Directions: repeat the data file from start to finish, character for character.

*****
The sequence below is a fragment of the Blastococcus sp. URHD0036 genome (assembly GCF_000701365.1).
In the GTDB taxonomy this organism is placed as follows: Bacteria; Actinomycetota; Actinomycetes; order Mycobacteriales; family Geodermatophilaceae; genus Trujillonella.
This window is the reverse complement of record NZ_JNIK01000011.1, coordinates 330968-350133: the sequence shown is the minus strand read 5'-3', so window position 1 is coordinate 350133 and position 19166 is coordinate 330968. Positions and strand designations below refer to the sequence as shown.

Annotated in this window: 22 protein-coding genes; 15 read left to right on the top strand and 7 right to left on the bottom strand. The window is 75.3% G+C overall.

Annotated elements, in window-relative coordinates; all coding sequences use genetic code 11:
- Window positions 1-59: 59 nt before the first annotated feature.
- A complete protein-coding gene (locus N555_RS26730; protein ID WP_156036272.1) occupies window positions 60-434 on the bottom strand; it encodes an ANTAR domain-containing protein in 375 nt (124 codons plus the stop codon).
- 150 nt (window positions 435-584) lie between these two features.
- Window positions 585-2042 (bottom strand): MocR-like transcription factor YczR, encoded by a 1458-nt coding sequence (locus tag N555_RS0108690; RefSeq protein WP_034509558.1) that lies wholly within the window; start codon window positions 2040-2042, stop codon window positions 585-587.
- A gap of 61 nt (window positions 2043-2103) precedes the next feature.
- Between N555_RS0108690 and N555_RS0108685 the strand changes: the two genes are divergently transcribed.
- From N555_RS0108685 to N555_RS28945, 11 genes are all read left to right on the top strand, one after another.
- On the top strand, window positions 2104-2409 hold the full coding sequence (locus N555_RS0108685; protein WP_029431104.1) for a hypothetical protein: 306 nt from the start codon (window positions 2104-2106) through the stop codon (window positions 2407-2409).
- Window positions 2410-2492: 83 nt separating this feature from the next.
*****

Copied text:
The sequence below is a fragment of the Blastococcus sp. URHD0036 genome (assembly GCF_000701365.1).
In the GTDB taxonomy this organism is placed as follows: Bacteria; Actinomycetota; Actinomycetes; order Mycobacteriales; family Geodermatophilaceae; genus Trujillonella.
This window is the reverse complement of record NZ_JNIK01000011.1, coordinates 330968-350133: the sequence shown is the minus strand read 5'-3', so window position 1 is coordinate 350133 and position 19166 is coordinate 330968. Positions and strand designations below refer to the sequence as shown.

Annotated in this window: 22 protein-coding genes; 15 read left to right on the top strand and 7 right to left on the bottom strand. The window is 75.3% G+C overall.

Annotated elements, in window-relative coordinates; all coding sequences use genetic code 11:
- Window positions 1-59: 59 nt before the first annotated feature.
- A complete protein-coding gene (locus N555_RS26730; protein ID WP_156036272.1) occupies window positions 60-434 on the bottom strand; it encodes an ANTAR domain-containing protein in 375 nt (124 codons plus the stop codon).
- 150 nt (window positions 435-584) lie between these two features.
- Window positions 585-2042 (bottom strand): MocR-like transcription factor YczR, encoded by a 1458-nt coding sequence (locus tag N555_RS0108690; RefSeq protein WP_034509558.1) that lies wholly within the window; start codon window positions 2040-2042, stop codon window positions 585-587.
- A gap of 61 nt (window positions 2043-2103) precedes the next feature.
- Between N555_RS0108690 and N555_RS0108685 the strand changes: the two genes are divergently transcribed.
- From N555_RS0108685 to N555_RS28945, 11 genes are all read left to right on the top strand, one after another.
- On the top strand, window positions 2104-2409 hold the full coding sequence (locus N555_RS0108685; protein WP_029431104.1) for a hypothetical protein: 306 nt from the start codon (window positions 2104-2106) through the stop codon (window positions 2407-2409).
- Window positions 2410-2492: 83 nt separating this feature from the next.